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Supporting Evidence for Vegans

18 November 2015

There's plenty of scientific evidence to justify a transitioning to a plant-based diet, and it seems the stories of personal transformation; curing a host of diseases, losing unwanted weight, manifesting an active lifestyle are the things that make the biggest impression.

There will always be plenty of ready-made excuses for those who have lost their battle with leaving behind an omnivore’s diet; they fill food networks with dreadful accounts of fatigue, illness, hair loss, anxiety, diminished sex drive, and mental/emotional breakdowns after they have quit consuming animal products. The problem with their accounts, and one they almost all have in common, is that those who made the vegan leap and failed, did so with a lack of diligence sufficient to understand intelligent veganism. One can dine on fast foods, processed foods, and all sorts of junk foods and wash them all down with soda and still call themselves a vegan. Many backsliders have evidently tried to do exactly that.

There are even those who turn to veganism in order to support serious eating disorders (E.D.s), and this type of unintelligent choice can represent a dangerous slide from health to pathology. Anorexics/manorexics and orthorexics (a controversial new disorder compulsively avoid foods thought to be unhealthy or unnatural) are examples of those who opt for a strict vegan diet for all the wrong reasons. By making proper and intelligent choices veganism can be used as a effective tool to recover from all types of E.D. including anorexia, bulimia and orthorexia.

There are piles of documentation and books, such as The China Study, and whether you choose to believe them or not, there's no disputing the fact that a diet rich in plant-based, un-processed, un-altered food is a smart diet. Undeniably there are countless healthful consequences of a well informed vegan diet and lifestyle. Even so, we are bombarded by endless excuses for why someone simply cannot go vegan, but the assertion that veganism, when done properly, is not healthy; well that’s just plain bunk.

It often seems the most persuasive evidence supporting a healthy vegan diet is anecdotal. The vegans, who eat and shop intelligently, are paragons of good health. Regardless of whether they’re young or in their 50s, 60s, and 70s they rock on with glowing intensity, often looking much younger (in some cases as much as 20 years) than they actually are. Many of these vegans have conquered afflictions such as obesity, chronic disease, depression, and an array of food-related disorders by exclusively eating a delicious and nutritionally dense diversity of plants. If there's a single lesson to be learned from seasoned vegans, it’s that this diet empowers.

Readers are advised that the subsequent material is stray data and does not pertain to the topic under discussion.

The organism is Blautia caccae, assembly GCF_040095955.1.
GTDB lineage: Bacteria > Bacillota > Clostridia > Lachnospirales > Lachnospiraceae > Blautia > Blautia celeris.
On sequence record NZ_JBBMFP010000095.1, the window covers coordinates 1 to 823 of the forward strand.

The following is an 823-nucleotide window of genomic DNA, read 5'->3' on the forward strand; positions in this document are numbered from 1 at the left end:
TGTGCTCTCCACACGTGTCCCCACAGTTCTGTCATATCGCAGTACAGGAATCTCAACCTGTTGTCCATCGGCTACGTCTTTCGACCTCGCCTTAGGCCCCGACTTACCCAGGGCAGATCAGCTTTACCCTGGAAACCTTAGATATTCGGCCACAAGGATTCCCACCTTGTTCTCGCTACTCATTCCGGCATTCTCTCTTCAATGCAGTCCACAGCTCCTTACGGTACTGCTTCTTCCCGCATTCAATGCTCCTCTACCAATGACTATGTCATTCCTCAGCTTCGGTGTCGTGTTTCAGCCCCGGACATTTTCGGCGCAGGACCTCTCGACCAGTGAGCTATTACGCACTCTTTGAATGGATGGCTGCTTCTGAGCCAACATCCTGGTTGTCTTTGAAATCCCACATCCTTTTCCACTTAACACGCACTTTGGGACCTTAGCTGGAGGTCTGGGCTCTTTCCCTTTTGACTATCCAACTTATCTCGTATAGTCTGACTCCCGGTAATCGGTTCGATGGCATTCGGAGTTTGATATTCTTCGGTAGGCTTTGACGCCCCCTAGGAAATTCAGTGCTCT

Above and beyond anecdotes, there's considerable scientific evidence showing that veganism is a wise way to eat. The Academy of Nutrition and Dietetics claims that a well-planned vegan (and vegetarian) diet is "healthful, nutritionally adequate, and may provide health benefits in the prevention and treatment of certain diseases." And please note that this is a much more cautious assessment than many studies suggest.

According to a less restrained study; "vegan diets are effective in treating and preventing several chronic diseases." The adaptation of a low-fat vegan diet can substantially mitigate the impacts of type 2 diabetes, rheumatoid arthritis, and Parkinson's disease. Veganism reduces the risk of colon cancer. Vegans have a better "antioxidant status" than non-vegans. Veganism is more effective at combating obesity than almost all other prescribed diets. Veganism has been shown to significantly lower risk factors associated with cardiac disease.

There are also transformations initiated by a healthy vegan diet that extend far beyond physical health. For those who so desire, their plant-based diet can be a potent political criticism of our broken food system. We're looking at a diet for which the ultimate beneficiary is the individual. In no way does healthy veganism serve the corporate or industrial gods. In fact, it counters their greedy interests. Veganism keeps these executives up at night. As long as people keep eating meat, they're happy, even if it costs their animal eating customers their health, not to mention the animal cruelty involved.

Consider the prospect of simultaneously giving corporate food executives nightmares while achieving personal dietary empowerment. At the same time you’ll lower your carbon footprint and minimize animal suffering. If this has any appeal, then veganism is for you. But here's the catch, you have to do it right, and doing it right means consuming a wide variety of nutrient-rich plant-based foods and following the simple nutritional guidelines outlined HERE.

Stay tuned…Coming soon, “Snacking – Vegan Style”

Rae Indigo is ERYT 500

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